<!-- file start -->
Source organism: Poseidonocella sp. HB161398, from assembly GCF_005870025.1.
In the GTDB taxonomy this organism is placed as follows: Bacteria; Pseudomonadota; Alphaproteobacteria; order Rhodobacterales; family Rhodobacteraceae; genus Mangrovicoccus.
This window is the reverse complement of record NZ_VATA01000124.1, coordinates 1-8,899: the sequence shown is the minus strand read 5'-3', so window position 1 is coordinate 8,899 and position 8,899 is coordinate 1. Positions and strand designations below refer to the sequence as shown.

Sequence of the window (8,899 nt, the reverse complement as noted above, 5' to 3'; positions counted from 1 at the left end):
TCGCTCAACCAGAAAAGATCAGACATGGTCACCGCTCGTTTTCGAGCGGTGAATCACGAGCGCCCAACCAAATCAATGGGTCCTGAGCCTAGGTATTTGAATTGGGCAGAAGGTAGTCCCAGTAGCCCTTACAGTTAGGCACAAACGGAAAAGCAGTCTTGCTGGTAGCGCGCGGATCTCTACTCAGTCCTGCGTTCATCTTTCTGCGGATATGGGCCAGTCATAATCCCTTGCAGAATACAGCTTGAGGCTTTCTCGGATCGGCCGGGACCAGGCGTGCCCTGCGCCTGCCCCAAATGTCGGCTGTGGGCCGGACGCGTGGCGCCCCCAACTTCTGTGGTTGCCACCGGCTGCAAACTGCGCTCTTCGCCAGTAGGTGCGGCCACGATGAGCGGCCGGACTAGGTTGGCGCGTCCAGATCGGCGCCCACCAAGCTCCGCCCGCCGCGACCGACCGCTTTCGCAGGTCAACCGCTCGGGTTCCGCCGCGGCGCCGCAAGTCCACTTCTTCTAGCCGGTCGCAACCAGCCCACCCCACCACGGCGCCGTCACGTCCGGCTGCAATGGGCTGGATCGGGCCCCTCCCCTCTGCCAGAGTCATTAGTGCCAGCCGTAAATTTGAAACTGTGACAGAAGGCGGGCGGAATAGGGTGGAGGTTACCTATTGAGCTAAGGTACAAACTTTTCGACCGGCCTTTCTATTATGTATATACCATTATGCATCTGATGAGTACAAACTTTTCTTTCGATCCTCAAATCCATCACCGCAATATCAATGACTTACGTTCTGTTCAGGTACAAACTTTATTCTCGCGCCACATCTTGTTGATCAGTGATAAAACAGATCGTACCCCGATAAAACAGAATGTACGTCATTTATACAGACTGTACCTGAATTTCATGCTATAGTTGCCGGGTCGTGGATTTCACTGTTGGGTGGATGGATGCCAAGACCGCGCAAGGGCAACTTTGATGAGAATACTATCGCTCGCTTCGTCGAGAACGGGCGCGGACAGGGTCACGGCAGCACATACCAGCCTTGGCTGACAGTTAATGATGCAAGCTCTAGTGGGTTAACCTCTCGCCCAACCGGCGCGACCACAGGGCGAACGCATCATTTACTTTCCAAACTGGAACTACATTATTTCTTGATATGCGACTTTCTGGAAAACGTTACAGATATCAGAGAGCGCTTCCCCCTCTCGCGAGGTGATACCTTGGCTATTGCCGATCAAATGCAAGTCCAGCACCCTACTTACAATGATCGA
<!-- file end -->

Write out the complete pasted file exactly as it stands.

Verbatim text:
Source organism: Poseidonocella sp. HB161398, from assembly GCF_005870025.1.
In the GTDB taxonomy this organism is placed as follows: Bacteria; Pseudomonadota; Alphaproteobacteria; order Rhodobacterales; family Rhodobacteraceae; genus Mangrovicoccus.
This window is the reverse complement of record NZ_VATA01000124.1, coordinates 1-8,899: the sequence shown is the minus strand read 5'-3', so window position 1 is coordinate 8,899 and position 8,899 is coordinate 1. Positions and strand designations below refer to the sequence as shown.

Sequence of the window (8,899 nt, the reverse complement as noted above, 5' to 3'; positions counted from 1 at the left end):
TCGCTCAACCAGAAAAGATCAGACATGGTCACCGCTCGTTTTCGAGCGGTGAATCACGAGCGCCCAACCAAATCAATGGGTCCTGAGCCTAGGTATTTGAATTGGGCAGAAGGTAGTCCCAGTAGCCCTTACAGTTAGGCACAAACGGAAAAGCAGTCTTGCTGGTAGCGCGCGGATCTCTACTCAGTCCTGCGTTCATCTTTCTGCGGATATGGGCCAGTCATAATCCCTTGCAGAATACAGCTTGAGGCTTTCTCGGATCGGCCGGGACCAGGCGTGCCCTGCGCCTGCCCCAAATGTCGGCTGTGGGCCGGACGCGTGGCGCCCCCAACTTCTGTGGTTGCCACCGGCTGCAAACTGCGCTCTTCGCCAGTAGGTGCGGCCACGATGAGCGGCCGGACTAGGTTGGCGCGTCCAGATCGGCGCCCACCAAGCTCCGCCCGCCGCGACCGACCGCTTTCGCAGGTCAACCGCTCGGGTTCCGCCGCGGCGCCGCAAGTCCACTTCTTCTAGCCGGTCGCAACCAGCCCACCCCACCACGGCGCCGTCACGTCCGGCTGCAATGGGCTGGATCGGGCCCCTCCCCTCTGCCAGAGTCATTAGTGCCAGCCGTAAATTTGAAACTGTGACAGAAGGCGGGCGGAATAGGGTGGAGGTTACCTATTGAGCTAAGGTACAAACTTTTCGACCGGCCTTTCTATTATGTATATACCATTATGCATCTGATGAGTACAAACTTTTCTTTCGATCCTCAAATCCATCACCGCAATATCAATGACTTACGTTCTGTTCAGGTACAAACTTTATTCTCGCGCCACATCTTGTTGATCAGTGATAAAACAGATCGTACCCCGATAAAACAGAATGTACGTCATTTATACAGACTGTACCTGAATTTCATGCTATAGTTGCCGGGTCGTGGATTTCACTGTTGGGTGGATGGATGCCAAGACCGCGCAAGGGCAACTTTGATGAGAATACTATCGCTCGCTTCGTCGAGAACGGGCGCGGACAGGGTCACGGCAGCACATACCAGCCTTGGCTGACAGTTAATGATGCAAGCTCTAGTGGGTTAACCTCTCGCCCAACCGGCGCGACCACAGGGCGAACGCATCATTTACTTTCCAAACTGGAACTACATTATTTCTTGATATGCGACTTTCTGGAAAACGTTACAGATATCAGAGAGCGCTTCCCCCTCTCGCGAGGTGATACCTTGGCTATTGCCGATCAAATGCAAGTCCAGCACCCTACTTACAATGATCGA